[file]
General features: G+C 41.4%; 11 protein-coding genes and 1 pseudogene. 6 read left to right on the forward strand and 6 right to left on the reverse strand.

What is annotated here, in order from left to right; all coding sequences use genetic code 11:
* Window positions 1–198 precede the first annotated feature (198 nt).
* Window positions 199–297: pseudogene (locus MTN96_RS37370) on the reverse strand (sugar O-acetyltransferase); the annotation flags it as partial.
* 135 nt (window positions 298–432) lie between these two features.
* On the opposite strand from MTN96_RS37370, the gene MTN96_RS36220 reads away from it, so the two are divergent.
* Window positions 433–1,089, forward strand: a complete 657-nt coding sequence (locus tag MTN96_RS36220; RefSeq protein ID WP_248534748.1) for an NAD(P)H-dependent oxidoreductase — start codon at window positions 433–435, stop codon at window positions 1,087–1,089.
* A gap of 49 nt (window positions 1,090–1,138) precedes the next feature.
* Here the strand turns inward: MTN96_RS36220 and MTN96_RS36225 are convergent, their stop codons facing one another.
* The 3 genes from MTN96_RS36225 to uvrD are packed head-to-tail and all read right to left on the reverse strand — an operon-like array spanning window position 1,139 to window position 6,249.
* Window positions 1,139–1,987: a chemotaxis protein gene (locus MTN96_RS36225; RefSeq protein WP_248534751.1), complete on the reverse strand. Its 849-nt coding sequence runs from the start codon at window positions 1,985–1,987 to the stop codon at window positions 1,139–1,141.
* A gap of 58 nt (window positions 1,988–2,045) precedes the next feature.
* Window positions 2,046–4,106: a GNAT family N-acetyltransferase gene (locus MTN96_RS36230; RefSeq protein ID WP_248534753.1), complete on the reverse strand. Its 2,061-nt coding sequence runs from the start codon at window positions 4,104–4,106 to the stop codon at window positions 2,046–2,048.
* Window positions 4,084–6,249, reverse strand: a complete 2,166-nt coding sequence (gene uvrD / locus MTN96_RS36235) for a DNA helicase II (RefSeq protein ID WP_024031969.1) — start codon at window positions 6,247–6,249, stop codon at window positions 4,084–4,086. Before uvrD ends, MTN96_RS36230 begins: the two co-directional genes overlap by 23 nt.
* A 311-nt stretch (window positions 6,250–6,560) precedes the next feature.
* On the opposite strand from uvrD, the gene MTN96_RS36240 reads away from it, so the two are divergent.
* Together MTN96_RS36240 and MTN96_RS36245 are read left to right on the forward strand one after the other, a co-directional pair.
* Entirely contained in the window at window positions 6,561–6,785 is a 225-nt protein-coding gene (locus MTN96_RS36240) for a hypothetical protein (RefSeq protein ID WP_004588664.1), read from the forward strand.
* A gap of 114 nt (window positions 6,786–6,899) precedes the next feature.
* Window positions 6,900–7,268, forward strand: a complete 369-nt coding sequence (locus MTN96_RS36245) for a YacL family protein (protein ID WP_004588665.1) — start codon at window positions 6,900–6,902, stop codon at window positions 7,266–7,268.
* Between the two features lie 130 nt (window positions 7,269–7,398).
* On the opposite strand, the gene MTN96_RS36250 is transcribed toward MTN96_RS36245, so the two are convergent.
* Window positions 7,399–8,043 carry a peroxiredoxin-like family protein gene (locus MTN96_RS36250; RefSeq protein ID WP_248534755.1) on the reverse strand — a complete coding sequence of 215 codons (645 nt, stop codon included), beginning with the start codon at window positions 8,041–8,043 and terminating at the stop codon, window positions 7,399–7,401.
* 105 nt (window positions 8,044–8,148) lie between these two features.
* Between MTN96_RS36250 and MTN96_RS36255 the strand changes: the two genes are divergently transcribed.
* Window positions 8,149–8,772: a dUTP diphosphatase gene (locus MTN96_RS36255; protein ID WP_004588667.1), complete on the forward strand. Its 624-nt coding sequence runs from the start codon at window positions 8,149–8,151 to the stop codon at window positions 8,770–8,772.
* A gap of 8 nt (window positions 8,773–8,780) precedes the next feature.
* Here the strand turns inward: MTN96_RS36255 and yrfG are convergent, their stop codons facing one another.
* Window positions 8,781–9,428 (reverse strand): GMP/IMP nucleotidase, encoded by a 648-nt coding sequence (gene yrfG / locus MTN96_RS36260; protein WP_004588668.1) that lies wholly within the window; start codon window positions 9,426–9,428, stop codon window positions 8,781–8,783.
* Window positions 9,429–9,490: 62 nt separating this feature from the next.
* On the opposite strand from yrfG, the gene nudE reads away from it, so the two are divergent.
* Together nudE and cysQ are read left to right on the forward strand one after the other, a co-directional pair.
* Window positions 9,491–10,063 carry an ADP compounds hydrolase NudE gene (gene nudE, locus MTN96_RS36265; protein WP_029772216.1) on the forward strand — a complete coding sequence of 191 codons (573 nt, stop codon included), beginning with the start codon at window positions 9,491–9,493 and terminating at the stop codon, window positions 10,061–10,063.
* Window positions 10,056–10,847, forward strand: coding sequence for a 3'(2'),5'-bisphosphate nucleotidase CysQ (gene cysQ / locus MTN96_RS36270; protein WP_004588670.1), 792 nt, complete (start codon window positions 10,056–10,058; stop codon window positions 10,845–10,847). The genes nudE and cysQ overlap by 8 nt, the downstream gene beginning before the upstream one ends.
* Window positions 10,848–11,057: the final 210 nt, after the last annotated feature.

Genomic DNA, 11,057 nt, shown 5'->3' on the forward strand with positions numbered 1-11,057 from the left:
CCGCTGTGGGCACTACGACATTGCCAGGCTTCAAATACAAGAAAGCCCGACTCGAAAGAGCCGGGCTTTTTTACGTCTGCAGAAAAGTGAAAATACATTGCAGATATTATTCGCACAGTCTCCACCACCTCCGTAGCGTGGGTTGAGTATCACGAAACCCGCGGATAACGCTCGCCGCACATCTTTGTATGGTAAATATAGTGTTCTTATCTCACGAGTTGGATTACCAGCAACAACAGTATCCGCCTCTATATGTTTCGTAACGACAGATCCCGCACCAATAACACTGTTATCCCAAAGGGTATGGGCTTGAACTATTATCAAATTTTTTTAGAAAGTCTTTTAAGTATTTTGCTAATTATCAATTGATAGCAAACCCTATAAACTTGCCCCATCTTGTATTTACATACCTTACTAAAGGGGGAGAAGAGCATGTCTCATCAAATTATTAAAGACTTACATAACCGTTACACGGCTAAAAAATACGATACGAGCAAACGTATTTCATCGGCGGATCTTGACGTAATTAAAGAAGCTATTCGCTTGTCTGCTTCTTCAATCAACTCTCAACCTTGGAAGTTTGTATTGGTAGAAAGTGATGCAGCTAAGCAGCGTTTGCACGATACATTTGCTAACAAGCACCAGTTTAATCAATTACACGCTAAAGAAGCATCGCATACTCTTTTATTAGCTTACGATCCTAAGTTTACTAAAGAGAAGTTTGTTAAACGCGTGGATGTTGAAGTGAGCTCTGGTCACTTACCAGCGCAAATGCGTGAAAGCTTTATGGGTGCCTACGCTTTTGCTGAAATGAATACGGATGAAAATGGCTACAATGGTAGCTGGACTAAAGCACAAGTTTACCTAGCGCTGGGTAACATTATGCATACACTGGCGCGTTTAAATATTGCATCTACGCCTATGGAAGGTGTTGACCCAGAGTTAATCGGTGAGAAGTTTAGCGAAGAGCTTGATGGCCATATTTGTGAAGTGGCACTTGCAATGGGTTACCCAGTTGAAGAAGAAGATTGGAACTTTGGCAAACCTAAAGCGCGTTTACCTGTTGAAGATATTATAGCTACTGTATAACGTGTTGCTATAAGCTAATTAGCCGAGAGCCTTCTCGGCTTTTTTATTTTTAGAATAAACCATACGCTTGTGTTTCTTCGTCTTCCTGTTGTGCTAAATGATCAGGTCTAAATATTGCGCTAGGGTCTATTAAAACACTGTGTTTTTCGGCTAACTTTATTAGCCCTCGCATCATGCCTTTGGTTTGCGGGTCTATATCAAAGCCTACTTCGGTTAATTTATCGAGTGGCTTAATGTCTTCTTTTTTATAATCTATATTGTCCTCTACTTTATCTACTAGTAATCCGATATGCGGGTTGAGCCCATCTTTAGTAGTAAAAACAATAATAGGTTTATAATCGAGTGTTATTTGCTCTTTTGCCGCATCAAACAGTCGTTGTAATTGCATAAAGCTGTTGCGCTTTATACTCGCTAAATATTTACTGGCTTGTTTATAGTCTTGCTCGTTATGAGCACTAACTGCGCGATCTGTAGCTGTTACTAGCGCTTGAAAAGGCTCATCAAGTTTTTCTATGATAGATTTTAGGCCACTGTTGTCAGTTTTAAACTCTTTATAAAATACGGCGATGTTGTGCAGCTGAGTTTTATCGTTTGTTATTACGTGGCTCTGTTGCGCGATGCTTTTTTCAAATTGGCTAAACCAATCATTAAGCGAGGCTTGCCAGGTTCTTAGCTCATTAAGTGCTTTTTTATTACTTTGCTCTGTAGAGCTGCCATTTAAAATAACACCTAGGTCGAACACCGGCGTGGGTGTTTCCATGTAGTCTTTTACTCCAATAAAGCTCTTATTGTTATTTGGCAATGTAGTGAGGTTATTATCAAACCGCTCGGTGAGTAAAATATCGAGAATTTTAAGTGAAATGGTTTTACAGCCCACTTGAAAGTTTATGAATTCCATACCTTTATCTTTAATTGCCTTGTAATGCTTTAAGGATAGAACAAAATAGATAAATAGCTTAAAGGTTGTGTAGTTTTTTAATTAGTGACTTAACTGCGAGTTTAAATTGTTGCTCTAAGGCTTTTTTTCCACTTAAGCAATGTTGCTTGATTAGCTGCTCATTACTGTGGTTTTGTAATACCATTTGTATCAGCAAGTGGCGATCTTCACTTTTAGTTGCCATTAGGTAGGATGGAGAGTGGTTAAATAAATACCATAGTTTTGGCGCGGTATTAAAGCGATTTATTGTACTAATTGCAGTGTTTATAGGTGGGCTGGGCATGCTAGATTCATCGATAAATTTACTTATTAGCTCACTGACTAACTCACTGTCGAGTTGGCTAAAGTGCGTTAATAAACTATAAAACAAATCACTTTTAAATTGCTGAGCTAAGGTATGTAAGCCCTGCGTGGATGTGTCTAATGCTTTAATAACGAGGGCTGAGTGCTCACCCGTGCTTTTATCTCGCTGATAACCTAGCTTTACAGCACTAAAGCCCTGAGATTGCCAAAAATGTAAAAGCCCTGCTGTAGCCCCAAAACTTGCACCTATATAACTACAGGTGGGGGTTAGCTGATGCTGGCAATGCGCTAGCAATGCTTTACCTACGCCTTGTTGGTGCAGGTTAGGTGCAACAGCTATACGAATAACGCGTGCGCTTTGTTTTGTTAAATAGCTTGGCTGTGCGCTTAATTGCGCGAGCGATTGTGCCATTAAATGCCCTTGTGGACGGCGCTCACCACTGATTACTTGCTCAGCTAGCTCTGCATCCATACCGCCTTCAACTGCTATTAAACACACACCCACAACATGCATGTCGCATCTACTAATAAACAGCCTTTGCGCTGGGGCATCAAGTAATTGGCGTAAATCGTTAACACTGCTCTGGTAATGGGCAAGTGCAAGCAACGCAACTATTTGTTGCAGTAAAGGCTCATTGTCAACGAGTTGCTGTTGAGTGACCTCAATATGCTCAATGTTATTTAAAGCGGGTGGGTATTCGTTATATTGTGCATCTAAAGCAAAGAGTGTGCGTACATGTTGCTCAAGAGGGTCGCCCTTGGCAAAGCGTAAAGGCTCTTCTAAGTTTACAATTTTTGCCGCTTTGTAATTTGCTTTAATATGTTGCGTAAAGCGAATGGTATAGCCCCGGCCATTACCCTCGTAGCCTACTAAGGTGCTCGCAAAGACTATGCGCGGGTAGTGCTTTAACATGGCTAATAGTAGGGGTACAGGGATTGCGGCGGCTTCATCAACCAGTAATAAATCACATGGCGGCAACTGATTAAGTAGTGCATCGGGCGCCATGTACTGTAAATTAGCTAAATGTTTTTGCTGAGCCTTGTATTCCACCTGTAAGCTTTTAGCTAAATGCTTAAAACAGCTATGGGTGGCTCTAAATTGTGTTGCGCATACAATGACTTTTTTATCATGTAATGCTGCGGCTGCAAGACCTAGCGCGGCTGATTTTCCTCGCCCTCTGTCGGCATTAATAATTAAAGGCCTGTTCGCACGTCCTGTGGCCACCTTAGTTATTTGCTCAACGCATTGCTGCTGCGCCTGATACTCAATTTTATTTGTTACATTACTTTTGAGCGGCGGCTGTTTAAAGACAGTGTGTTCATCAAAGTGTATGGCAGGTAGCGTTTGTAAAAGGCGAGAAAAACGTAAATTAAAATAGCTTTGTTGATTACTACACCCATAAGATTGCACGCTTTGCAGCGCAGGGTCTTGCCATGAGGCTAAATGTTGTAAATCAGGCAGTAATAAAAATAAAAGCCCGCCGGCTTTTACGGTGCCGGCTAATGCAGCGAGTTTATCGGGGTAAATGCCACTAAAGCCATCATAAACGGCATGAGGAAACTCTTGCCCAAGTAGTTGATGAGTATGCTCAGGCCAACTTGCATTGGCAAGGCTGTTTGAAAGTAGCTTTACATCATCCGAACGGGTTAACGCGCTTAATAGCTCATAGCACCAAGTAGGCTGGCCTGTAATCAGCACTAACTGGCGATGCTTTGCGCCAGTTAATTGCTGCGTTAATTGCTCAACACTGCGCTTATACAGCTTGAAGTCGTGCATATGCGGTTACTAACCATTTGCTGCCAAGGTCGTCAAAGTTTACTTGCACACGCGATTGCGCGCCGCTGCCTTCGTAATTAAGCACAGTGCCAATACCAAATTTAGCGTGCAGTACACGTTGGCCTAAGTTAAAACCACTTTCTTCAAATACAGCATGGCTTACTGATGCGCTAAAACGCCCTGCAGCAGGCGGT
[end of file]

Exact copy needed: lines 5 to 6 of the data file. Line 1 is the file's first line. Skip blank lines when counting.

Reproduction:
* 135 nt (window positions 298–432) lie between these two features.
* On the opposite strand from MTN96_RS37370, the gene MTN96_RS36220 reads away from it, so the two are divergent.